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Why do we love and hate fireworks?


Lots of people love the idea of attending firework displays. It may be because they love the thrill of the other-worldly lights and noises, despite the sense of danger it may elicit. Engaging in risky behaviours releases chemicals called dopamine in the brain which feel good, even though we know that many people are hurt by fireworks every year.

For some it reminds us of childhood where we would watch the fireworks in awe, enjoying the heat on our faces from the bonfire and feeling powerful when waving sparklers to make shapes in the night sky. We may have been conditioned to be thrill-seekers; to revel in the anticipation of what may or may not happen when playing games, watching movies or firework displays.



Why do some people react badly to fireworks?


It is not only veterans of war who experienced high levels of stress when surrounded by loud bangs and flashes of light that do not enjoy Bonfire night (and the weeks/months surrounding the date). Many other traumatic experiences can leave a person susceptible to stress and anxiety; vehicular accidents, terrifying plane journeys, physical assault and so on. People with autism or sensory processing disorder may also find fireworks extremely distressing. For some, the reason may be unknown to them. They may have been conditioned by their caregivers to respond with fear or have suppressed memories that leave lingering responses in the mind and body.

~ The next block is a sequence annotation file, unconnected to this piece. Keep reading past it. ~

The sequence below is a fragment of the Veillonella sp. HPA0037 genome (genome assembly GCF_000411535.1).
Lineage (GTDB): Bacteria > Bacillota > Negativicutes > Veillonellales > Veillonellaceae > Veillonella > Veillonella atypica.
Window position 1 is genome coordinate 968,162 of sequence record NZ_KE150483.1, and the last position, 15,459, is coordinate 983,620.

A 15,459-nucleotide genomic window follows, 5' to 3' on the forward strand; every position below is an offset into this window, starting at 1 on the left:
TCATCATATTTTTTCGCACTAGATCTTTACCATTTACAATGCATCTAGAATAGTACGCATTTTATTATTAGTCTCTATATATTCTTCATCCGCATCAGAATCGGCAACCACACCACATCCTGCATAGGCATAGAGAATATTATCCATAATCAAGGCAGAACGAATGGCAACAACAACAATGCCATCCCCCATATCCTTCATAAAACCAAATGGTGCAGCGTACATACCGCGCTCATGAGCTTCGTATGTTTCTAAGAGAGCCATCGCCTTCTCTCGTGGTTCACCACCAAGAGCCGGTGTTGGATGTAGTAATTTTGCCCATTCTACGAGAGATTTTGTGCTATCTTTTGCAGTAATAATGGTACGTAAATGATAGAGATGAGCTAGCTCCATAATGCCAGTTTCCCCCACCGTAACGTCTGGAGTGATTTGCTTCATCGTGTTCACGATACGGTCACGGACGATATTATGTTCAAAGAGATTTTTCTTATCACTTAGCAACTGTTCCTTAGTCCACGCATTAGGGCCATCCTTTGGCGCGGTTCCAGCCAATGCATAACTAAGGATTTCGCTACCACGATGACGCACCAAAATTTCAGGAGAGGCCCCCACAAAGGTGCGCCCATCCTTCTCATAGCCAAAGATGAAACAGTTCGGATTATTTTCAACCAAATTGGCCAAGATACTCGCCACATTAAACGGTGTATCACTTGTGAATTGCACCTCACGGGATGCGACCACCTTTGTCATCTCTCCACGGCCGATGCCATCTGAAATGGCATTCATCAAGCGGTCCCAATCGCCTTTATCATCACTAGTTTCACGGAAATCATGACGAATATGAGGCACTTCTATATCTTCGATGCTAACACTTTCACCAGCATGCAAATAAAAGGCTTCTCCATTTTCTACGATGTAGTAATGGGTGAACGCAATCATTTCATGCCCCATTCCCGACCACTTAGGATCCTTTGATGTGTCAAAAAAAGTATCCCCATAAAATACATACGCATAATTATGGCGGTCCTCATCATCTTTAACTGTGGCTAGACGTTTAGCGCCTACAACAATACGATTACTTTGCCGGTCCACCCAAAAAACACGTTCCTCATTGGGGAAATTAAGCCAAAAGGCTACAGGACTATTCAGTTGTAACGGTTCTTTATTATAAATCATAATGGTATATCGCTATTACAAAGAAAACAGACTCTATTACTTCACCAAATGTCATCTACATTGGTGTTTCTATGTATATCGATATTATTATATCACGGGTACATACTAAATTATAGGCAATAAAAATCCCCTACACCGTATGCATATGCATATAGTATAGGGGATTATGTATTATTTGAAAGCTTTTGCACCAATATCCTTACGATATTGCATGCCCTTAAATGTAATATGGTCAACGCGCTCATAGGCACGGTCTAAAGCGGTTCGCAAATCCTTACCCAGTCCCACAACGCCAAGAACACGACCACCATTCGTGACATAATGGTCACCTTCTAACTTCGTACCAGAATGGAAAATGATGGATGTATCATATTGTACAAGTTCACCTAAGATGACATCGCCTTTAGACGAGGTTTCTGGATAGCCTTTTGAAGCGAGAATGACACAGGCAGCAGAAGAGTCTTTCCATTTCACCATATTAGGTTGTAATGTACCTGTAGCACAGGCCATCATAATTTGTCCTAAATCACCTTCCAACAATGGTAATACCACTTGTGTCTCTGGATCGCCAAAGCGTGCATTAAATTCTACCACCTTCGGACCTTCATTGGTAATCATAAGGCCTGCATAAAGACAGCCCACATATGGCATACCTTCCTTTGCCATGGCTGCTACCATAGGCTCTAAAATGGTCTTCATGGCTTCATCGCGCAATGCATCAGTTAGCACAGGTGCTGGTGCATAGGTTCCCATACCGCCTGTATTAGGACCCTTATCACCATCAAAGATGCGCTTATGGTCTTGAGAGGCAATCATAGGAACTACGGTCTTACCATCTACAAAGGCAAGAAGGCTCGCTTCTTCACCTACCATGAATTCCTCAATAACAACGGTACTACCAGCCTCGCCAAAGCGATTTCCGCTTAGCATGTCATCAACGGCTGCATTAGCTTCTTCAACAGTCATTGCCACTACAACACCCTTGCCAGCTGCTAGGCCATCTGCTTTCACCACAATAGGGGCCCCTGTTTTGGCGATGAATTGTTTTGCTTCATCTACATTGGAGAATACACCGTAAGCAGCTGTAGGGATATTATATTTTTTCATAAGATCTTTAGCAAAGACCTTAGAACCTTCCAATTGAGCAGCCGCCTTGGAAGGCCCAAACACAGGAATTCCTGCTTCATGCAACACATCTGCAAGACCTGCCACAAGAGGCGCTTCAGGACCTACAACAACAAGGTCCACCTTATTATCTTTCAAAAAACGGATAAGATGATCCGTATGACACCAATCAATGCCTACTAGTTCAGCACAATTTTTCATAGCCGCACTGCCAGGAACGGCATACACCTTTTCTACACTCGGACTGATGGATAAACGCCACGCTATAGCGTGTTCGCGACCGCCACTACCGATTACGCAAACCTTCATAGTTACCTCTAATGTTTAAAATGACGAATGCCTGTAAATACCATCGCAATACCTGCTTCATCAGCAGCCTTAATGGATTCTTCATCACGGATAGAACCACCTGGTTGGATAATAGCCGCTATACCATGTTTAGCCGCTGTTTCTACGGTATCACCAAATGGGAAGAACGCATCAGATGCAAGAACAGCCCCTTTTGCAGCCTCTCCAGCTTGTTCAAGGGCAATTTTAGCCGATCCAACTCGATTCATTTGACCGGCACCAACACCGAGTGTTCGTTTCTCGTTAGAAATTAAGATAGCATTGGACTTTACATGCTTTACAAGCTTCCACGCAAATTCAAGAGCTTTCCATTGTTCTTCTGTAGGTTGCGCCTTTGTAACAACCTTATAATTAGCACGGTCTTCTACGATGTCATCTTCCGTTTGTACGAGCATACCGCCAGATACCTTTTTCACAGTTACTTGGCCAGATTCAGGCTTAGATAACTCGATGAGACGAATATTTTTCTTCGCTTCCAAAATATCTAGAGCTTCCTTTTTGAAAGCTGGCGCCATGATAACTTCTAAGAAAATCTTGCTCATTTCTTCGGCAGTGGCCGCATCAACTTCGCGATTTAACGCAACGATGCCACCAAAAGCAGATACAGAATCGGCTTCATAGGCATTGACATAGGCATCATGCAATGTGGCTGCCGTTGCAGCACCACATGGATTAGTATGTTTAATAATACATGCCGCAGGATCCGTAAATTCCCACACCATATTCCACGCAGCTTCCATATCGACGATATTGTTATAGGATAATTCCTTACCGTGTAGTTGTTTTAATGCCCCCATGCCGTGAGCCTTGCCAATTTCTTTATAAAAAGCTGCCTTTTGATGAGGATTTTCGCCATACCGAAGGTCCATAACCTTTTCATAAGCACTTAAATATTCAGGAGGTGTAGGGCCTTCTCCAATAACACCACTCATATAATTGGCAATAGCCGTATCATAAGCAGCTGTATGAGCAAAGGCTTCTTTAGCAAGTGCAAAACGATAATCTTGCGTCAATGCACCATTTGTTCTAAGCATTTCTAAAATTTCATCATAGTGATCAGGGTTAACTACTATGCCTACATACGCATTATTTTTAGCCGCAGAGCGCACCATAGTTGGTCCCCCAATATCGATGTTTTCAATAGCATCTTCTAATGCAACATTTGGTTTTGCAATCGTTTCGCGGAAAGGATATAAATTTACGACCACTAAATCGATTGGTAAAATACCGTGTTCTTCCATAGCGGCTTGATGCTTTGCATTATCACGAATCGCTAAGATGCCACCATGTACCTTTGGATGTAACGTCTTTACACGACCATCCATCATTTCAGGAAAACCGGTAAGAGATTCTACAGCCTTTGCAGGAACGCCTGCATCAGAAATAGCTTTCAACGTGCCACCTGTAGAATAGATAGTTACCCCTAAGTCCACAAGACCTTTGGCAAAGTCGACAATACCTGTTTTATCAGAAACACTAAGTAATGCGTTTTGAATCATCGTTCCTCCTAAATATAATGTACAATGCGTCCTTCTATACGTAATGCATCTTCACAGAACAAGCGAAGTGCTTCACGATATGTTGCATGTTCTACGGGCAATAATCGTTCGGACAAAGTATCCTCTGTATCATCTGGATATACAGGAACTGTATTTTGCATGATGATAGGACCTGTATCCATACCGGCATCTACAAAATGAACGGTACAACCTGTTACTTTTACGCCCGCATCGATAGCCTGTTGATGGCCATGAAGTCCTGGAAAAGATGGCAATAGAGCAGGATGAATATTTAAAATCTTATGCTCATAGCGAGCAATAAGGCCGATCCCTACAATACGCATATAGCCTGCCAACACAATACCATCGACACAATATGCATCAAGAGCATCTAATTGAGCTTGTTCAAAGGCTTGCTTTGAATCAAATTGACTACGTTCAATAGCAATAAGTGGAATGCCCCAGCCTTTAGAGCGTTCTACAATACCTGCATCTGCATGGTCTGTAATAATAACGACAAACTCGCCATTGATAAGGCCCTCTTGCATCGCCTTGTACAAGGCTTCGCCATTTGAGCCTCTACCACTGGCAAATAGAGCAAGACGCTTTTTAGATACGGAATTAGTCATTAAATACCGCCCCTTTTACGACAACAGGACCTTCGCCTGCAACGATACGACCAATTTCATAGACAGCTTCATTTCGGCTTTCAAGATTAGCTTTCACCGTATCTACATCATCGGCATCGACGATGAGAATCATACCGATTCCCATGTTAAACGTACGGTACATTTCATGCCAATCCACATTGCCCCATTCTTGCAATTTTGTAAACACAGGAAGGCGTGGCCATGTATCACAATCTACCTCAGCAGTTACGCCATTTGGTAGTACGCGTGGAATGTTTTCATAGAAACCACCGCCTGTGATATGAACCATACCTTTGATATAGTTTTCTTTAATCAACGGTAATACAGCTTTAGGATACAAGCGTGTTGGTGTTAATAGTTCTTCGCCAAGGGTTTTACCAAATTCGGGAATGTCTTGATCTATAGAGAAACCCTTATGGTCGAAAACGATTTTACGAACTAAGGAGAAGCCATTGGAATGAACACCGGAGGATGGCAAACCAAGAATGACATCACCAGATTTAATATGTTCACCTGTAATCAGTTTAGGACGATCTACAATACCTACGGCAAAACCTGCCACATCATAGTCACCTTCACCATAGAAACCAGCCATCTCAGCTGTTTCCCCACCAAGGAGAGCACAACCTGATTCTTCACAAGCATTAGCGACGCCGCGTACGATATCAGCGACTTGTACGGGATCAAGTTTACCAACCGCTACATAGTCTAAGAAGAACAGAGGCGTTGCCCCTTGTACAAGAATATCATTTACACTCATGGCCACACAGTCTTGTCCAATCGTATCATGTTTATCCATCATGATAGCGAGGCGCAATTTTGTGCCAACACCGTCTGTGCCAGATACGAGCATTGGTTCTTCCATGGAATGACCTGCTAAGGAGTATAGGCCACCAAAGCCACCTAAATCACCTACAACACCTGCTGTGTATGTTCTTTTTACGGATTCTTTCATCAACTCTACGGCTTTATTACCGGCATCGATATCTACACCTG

Polyvagal Theory and the Window of Tolerance


It has long been recognised that humans will respond to perceived threats of danger with fight, flight, freeze, fawn or flop reactions. It is suggested that there is a part of our brain and nervous system that we inherited from our ancestors and are unable to control. This theory has been developed further by Stephen Porges with his Polyvagal theory of the vagus nervous system which connects our brain and body and is responsible for how we learn to deal with threats. To put it simply, depending on our earlier experiences and the level of threat perceived, we will either enter an action mode or shut down, like a deer caught in headlights. However, if we’re fortunate, we may experience social engagement with a safe loved one and learn to regulate our emotions and responses. When we move into action or shut down states, this is described as moving outside of our Window of Tolerance or into hyper or hypo-arousal states. The window or zone may be increased or reduced depending on experiences, our environment and by learning ways to overcome stress.



How can we prepare for events with fireworks and stay in our Window of Tolerance?


  • Ask neighbours to inform you when they will be setting off fireworks

  • Invest in noise cancelling earphones

  • Use scented candles or essential oils

  • Eat well and avoid alcohol, caffeine or drugs which may exacerbate anxiety and stress

  • Be physically active before the event or engage in mindfulness activities

  • Listen to music, audiobooks or sounds of nature which helps you feel calm

  • Practice grounding techniques such as focusing on things you can see, smell or touch, breathing exercises (breathe in, hold for 4 seconds, breathe out, hold for 4 seconds and repeat). There are many guided meditation apps available but it is recommended you practice using these when not feeling distressed so it is easier to implement them when they are needed urgently (expanding that window)

  • Book a trip away to somewhere remote

  • Connect with trusted friends and family members who have an understanding of your needs

  • Be kind to yourself (it’s not your fault loud noises cause you difficulties)

  • Remind yourself the event will soon pass

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